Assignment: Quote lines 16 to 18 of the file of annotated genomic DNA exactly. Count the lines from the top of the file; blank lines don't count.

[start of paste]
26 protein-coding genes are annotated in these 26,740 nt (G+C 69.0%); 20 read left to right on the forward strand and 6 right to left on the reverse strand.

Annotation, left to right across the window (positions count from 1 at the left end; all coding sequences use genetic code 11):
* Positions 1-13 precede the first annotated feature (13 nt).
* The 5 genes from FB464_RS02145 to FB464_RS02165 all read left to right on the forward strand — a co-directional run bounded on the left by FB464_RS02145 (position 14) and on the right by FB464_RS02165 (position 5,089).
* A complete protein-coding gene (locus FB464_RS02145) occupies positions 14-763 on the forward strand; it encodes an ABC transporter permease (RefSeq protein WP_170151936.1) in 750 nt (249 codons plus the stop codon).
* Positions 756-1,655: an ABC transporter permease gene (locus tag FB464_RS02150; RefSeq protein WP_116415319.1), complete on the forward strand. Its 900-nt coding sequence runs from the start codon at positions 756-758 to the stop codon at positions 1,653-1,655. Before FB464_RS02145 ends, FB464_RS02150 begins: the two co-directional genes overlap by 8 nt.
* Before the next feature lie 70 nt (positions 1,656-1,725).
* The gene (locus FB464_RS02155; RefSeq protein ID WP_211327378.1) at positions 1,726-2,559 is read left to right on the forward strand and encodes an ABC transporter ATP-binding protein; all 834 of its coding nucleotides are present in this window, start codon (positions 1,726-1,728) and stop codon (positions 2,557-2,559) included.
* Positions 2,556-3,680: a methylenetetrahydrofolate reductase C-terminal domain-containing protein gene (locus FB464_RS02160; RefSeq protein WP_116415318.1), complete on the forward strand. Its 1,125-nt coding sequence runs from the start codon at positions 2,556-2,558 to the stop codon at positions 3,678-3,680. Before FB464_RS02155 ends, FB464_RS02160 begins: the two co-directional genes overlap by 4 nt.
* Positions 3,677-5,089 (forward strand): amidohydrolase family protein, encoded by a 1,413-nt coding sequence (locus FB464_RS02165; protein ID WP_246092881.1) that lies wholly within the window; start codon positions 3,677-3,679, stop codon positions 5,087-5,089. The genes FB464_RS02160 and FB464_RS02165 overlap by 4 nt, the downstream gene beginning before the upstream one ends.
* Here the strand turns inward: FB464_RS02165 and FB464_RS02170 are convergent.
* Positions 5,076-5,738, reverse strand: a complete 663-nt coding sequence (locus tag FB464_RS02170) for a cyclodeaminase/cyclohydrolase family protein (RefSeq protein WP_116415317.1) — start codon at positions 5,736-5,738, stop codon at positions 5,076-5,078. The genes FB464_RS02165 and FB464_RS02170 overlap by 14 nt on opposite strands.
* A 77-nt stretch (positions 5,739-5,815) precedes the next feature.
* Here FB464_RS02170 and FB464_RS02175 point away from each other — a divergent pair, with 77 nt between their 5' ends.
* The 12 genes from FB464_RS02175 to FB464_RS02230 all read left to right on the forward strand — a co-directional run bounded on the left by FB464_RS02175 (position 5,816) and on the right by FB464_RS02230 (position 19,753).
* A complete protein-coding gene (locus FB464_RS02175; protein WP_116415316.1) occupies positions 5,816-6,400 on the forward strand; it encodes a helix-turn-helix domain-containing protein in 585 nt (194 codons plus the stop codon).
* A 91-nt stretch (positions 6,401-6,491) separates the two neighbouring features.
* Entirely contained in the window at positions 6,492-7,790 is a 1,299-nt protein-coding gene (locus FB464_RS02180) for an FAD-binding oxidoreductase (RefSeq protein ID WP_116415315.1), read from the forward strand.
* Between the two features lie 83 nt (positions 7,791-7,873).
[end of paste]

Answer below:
* A complete protein-coding gene (locus FB464_RS02175; protein WP_116415316.1) occupies positions 5,816-6,400 on the forward strand; it encodes a helix-turn-helix domain-containing protein in 585 nt (194 codons plus the stop codon).
* A 91-nt stretch (positions 6,401-6,491) separates the two neighbouring features.
* Entirely contained in the window at positions 6,492-7,790 is a 1,299-nt protein-coding gene (locus FB464_RS02180) for an FAD-binding oxidoreductase (RefSeq protein ID WP_116415315.1), read from the forward strand.